The Yale School of Medicine’s Department of Immunobiology, which Dean Robert Alpern called one of the best in the country, just got stronger — on Monday, the program received a $10 million contribution from the Blavatnik Family Foundation.

This gift, which Alpern said is one of the largest the Department of Immunobiology has ever received, was donated specifically to the laboratories of Department Chair Richard Flavell and immunobiology professor Ruslan Medzhitov. Flavell and Medzhitov are currently investigating the relationship between inflammation and prevalent human diseases. While inflammation has been studied for almost a century, Medzhitov said that up until roughly six years ago, the symptom was only studied in the context of acute infections. Now, the scientific community has realized that almost every human disease, including obesity, diabetes and cancer, is inflammatory, he added.

“This is a new development — that inflammation applies to the pathology of many human diseases — and we don’t have the knowledge yet to explain why that is,” Medzhitov said.

To pursue this question, Medzhitov said he plans on studying the fundamental mechanisms of inflammation in animal and human models and on exploring why the normal, homeostatic state is suppressed when the inflammatory, emergency state is activated. His goal is to determine why inflammation is such a prominent symptom in chronic human diseases, he added.

Flavell said he thinks the foundation was interested in his and Medzhitov’s research because both projects are “at the forefront” of studying a common symptom in human diseases. Flavell’s research is focused on identifying the inflammation-causing bacteria found in humans suffering from conditions such as Crohn’s disease, childhood obesity and Type 2 diabetes, he said. So far, Flavell said he has shown how harmful bacteria cause inflammation in mice, adding that he plans on using the extra funding to sequence the DNA of bacteria-causing inflammation in humans.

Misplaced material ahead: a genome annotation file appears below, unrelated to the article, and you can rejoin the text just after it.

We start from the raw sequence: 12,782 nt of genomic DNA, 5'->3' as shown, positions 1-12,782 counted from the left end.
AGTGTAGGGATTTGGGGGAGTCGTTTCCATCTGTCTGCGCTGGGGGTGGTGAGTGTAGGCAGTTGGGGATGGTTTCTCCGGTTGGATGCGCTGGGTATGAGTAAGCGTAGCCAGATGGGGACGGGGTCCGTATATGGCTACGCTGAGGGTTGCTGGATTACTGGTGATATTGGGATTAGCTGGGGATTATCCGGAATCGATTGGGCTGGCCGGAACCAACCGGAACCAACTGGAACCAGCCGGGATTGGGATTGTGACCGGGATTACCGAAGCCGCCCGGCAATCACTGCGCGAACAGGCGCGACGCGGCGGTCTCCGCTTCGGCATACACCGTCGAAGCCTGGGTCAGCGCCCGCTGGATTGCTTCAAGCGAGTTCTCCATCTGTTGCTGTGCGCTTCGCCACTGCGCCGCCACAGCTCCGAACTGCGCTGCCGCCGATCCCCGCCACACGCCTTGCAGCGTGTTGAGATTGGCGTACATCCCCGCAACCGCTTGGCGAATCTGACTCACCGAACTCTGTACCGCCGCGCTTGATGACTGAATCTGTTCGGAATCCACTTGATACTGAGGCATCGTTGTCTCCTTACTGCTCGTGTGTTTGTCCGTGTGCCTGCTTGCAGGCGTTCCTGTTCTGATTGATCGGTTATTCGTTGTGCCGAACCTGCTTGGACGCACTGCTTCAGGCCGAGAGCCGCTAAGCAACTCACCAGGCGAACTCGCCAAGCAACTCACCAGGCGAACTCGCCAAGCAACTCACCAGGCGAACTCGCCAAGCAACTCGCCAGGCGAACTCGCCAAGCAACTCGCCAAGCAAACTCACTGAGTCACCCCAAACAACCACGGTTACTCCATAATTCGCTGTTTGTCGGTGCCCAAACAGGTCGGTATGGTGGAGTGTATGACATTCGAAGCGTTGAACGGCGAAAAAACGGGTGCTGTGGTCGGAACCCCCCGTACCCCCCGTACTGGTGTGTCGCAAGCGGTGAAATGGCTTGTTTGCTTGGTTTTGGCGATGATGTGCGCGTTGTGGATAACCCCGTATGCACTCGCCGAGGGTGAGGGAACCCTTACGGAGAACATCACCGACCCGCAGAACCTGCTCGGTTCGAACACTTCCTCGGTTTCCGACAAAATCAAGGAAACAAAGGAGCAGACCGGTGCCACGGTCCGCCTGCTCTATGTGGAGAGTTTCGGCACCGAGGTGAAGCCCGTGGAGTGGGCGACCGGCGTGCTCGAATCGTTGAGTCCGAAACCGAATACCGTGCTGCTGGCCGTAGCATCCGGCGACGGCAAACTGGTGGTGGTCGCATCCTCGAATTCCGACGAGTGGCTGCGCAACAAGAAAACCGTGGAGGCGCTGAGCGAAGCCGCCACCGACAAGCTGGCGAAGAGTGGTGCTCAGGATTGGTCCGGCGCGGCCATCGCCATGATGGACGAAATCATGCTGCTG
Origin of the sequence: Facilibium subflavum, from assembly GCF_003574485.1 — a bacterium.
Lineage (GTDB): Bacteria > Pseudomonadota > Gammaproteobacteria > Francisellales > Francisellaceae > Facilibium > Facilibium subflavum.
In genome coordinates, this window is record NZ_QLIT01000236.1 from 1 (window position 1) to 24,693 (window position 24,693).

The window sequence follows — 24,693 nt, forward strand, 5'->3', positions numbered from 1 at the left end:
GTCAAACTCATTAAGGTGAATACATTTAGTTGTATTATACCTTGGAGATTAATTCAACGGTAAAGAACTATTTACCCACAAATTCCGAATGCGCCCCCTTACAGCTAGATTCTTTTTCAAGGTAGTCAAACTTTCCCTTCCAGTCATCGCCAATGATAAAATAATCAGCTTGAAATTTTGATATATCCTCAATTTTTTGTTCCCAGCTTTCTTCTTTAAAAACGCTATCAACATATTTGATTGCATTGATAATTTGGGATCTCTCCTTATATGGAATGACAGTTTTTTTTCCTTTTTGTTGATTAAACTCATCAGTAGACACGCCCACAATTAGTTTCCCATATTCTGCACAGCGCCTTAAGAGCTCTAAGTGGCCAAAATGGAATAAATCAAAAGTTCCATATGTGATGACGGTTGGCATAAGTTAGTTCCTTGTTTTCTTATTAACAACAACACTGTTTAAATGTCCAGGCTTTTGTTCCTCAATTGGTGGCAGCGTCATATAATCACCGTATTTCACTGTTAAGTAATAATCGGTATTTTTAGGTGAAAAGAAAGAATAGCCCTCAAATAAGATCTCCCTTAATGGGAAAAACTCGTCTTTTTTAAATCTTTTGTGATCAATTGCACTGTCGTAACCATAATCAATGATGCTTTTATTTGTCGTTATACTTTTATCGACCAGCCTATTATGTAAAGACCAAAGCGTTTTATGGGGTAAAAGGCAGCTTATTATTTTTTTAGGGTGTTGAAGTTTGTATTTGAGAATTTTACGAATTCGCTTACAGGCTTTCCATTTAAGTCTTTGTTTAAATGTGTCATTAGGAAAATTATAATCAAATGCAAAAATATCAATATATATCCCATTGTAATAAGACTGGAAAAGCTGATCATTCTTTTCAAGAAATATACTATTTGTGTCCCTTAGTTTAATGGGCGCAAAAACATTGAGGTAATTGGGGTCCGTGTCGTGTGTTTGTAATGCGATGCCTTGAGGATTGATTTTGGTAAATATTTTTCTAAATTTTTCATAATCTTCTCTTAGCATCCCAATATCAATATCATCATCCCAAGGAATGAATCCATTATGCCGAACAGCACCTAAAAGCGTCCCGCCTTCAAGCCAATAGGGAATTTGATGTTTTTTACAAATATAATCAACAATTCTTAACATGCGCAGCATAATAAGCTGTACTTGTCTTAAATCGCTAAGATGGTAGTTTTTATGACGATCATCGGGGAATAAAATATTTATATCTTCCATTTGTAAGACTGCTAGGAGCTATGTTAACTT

“What we’re really trying to understand is how inflammation is caused in very common diseases that affect people in the developed world,” Flavell said, adding that he has noticed increased awareness within the research community that most human pathologies are in some way associated with inflammation.

Alpern said Flavell and Medzhitov are “outstanding researchers with outstanding ideas for how to transform our understanding of inflammation,” adding that the Blavatnik Family Foundation has chosen the best people to advance the field of immunobiology.

The Blavatnik gift is important to the field of inflammation research because the problem has to be addressed from multiple angles and thus requires a greater level of funding, Medzhitov said. Given budget cuts in the National Institutes of Health, this research would be impossible under the normal mechanisms of funding alone, he added.

Len Blavatnik, an American industrialist and philanthropist who heads the foundation, said in an April 8 Yale News press release that he is excited by the theory presented by Flavell’s and Medzhitov’s labs. The theory “represents a paradigm shift in the science of chronic diseases and may lead to new prevention strategies, treatments and even cures for many disorders,” he added.

Medzhitov received an award for young scientists from the Blavatnik Family Foundation in 2007, and he and Flavell were jointly awarded the 2013 Vilcek Prize for Biomedical Science in February.